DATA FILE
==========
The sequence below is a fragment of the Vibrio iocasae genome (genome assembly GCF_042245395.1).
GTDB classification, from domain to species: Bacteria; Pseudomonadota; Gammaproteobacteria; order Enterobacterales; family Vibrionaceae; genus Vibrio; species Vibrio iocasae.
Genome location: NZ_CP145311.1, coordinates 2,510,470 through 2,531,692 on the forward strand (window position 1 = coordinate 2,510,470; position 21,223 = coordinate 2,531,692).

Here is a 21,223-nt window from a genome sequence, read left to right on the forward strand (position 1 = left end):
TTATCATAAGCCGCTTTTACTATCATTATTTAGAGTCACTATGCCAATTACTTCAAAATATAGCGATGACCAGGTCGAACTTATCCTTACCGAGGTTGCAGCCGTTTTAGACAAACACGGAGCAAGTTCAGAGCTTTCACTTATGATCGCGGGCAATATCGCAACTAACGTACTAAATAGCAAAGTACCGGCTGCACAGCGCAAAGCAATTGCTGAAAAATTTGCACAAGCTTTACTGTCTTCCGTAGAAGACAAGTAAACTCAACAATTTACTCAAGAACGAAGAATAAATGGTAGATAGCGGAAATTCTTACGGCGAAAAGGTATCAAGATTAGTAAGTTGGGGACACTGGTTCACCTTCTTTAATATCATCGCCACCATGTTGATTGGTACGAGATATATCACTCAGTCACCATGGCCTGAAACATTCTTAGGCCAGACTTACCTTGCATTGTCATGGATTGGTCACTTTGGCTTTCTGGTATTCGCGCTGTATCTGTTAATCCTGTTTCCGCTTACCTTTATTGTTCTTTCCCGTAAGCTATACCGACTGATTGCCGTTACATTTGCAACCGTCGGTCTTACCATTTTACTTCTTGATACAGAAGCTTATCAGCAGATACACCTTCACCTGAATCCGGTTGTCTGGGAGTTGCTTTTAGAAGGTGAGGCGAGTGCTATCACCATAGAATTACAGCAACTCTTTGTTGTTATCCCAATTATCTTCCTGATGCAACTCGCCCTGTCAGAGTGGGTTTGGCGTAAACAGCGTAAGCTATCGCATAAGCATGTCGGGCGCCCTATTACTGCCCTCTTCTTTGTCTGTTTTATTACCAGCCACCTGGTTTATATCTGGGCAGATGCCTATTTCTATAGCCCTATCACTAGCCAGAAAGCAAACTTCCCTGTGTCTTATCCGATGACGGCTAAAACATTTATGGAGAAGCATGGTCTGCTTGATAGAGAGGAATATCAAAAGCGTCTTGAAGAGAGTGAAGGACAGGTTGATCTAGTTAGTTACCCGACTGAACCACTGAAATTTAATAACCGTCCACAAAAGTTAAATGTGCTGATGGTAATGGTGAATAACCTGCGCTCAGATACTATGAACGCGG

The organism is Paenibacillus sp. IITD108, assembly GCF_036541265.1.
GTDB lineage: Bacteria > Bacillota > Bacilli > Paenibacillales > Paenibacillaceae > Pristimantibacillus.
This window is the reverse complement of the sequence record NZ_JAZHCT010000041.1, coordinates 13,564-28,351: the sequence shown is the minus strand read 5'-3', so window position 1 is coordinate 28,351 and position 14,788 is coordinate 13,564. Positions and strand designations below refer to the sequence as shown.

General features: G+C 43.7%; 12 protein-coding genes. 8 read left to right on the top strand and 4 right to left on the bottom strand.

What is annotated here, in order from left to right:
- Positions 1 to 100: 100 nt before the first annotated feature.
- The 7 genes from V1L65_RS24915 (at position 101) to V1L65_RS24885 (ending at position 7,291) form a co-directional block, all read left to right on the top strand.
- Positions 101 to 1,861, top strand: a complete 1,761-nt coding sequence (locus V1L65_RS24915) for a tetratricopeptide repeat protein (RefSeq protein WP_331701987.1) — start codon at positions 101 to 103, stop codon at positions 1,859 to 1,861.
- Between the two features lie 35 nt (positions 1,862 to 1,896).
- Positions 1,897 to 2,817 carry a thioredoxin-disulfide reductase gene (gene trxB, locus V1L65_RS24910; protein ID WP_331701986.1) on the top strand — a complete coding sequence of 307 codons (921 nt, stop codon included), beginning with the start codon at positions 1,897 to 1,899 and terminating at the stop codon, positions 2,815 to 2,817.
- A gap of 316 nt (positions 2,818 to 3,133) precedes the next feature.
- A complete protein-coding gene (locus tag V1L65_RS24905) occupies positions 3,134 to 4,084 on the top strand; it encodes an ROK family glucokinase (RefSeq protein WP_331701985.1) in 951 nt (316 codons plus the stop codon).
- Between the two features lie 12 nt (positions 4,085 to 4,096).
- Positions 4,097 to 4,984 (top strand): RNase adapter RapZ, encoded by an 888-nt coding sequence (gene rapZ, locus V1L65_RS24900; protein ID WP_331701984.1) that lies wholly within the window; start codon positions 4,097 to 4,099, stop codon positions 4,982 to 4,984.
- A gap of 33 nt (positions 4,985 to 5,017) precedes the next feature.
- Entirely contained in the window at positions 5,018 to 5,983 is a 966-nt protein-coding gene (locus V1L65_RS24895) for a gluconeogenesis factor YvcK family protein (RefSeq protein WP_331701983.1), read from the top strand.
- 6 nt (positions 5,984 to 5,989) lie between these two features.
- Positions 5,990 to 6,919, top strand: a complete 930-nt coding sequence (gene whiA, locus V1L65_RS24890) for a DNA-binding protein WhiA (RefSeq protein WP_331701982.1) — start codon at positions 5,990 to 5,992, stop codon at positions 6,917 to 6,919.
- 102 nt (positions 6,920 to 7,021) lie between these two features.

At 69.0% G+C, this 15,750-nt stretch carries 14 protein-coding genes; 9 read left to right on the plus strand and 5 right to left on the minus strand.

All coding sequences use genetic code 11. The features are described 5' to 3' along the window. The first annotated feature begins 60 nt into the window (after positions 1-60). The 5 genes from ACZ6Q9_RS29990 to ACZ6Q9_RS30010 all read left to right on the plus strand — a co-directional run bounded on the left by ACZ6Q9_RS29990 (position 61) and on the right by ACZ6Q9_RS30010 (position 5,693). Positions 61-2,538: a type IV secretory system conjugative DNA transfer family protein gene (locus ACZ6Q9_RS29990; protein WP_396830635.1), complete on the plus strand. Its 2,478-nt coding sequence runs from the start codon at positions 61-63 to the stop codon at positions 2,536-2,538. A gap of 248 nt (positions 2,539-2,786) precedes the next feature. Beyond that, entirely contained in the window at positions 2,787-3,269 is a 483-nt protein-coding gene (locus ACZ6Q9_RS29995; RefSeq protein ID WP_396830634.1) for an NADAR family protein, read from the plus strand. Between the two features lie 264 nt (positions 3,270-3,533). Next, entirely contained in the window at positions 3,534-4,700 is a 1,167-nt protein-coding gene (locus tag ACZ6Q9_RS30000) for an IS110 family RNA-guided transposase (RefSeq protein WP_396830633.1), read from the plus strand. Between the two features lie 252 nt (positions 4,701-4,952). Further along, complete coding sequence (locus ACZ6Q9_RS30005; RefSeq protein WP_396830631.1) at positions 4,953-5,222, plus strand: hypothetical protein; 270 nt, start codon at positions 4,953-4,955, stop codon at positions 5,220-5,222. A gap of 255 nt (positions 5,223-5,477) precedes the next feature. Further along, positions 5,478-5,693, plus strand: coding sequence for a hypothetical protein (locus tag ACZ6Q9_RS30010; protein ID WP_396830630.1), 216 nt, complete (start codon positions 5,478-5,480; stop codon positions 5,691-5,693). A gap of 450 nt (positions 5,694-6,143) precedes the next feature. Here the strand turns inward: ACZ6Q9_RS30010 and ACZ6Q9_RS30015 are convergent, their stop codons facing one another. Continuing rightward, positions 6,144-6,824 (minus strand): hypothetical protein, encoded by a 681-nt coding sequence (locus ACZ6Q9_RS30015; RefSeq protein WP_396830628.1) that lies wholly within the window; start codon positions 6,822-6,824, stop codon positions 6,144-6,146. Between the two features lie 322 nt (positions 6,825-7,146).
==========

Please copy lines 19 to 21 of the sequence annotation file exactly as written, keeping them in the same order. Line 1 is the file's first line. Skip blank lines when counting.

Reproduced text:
- Positions 4,097 to 4,984 (top strand): RNase adapter RapZ, encoded by an 888-nt coding sequence (gene rapZ, locus V1L65_RS24900; protein ID WP_331701984.1) that lies wholly within the window; start codon positions 4,097 to 4,099, stop codon positions 4,982 to 4,984.
- A gap of 33 nt (positions 4,985 to 5,017) precedes the next feature.
- Entirely contained in the window at positions 5,018 to 5,983 is a 966-nt protein-coding gene (locus V1L65_RS24895) for a gluconeogenesis factor YvcK family protein (RefSeq protein WP_331701983.1), read from the top strand.